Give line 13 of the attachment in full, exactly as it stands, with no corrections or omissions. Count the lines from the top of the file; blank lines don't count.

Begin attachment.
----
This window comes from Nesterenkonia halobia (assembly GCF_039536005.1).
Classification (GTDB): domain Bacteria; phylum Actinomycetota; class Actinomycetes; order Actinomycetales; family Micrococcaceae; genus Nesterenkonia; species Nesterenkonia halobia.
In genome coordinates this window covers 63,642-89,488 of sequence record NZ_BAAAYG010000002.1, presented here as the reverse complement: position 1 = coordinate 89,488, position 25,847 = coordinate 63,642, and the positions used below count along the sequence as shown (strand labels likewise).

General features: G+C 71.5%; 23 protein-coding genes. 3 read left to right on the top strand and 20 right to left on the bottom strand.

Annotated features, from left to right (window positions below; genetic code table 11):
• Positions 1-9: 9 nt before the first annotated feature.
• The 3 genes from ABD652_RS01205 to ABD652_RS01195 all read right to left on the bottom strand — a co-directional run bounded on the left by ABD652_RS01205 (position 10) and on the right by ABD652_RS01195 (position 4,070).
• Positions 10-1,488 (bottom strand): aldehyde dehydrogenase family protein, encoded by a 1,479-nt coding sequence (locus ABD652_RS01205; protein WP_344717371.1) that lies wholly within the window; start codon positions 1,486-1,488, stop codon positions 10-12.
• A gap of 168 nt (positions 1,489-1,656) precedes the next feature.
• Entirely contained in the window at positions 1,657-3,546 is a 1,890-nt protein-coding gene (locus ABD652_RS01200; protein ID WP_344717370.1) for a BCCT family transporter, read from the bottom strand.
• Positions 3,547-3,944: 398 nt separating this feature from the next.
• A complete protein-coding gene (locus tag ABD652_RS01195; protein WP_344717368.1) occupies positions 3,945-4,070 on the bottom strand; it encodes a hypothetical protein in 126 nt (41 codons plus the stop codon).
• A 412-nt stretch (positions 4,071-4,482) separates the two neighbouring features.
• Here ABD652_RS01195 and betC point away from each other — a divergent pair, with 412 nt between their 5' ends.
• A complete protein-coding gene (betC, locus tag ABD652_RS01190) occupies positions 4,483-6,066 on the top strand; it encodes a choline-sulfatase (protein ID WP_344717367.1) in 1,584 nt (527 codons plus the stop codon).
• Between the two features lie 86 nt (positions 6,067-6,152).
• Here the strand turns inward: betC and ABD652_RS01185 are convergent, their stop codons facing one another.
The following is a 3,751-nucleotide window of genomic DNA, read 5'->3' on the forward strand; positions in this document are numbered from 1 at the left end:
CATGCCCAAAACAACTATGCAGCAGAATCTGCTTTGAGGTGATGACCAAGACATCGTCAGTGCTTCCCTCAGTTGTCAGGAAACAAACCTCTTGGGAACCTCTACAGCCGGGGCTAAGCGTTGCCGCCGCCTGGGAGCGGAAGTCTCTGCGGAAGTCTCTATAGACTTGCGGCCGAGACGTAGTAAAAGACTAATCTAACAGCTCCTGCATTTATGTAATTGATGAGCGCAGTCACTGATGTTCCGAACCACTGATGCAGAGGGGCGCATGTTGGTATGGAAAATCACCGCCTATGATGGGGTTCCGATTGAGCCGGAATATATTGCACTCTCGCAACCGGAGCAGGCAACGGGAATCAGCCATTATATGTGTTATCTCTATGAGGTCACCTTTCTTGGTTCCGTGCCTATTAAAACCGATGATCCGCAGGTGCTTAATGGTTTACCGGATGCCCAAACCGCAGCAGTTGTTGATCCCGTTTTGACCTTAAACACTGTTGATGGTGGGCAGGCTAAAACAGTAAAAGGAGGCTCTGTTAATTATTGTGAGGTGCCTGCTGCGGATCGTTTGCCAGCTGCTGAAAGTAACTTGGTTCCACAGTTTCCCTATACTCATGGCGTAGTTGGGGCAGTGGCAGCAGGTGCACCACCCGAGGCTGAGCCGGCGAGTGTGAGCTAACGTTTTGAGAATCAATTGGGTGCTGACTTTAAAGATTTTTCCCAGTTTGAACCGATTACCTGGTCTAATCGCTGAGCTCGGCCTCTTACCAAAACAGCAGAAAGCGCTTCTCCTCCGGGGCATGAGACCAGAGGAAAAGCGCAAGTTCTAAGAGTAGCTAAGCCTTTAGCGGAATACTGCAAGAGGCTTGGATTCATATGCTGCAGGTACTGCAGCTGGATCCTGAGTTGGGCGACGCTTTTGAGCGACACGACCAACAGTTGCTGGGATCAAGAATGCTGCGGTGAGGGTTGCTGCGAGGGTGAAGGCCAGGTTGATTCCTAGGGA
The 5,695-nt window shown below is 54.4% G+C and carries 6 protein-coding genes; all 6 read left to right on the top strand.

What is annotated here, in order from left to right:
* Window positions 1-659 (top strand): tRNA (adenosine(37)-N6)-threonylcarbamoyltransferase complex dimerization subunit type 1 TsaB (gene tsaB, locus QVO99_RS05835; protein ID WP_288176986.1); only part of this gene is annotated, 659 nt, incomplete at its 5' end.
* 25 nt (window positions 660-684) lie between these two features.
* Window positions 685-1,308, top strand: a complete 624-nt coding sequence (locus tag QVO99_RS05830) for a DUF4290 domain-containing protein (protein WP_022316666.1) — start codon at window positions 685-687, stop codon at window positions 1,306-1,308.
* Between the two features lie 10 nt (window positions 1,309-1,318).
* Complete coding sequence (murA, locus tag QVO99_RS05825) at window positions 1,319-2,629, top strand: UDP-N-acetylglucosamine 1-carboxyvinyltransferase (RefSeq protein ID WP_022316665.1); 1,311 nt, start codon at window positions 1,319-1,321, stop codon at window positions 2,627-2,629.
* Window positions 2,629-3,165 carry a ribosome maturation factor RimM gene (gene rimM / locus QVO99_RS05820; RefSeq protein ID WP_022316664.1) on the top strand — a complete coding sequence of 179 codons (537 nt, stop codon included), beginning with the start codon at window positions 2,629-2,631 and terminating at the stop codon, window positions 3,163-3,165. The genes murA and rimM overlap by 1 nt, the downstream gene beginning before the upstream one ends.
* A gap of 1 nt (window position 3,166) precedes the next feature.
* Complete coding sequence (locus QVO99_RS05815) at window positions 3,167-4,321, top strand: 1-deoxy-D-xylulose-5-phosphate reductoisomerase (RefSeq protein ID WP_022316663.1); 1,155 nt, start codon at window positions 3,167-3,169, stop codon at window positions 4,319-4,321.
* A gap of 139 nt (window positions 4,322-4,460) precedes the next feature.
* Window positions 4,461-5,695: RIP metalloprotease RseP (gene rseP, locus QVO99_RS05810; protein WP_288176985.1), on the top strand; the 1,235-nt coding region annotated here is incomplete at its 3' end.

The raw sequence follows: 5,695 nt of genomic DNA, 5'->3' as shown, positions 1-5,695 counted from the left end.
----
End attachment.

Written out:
• A 412-nt stretch (positions 4,071-4,482) separates the two neighbouring features.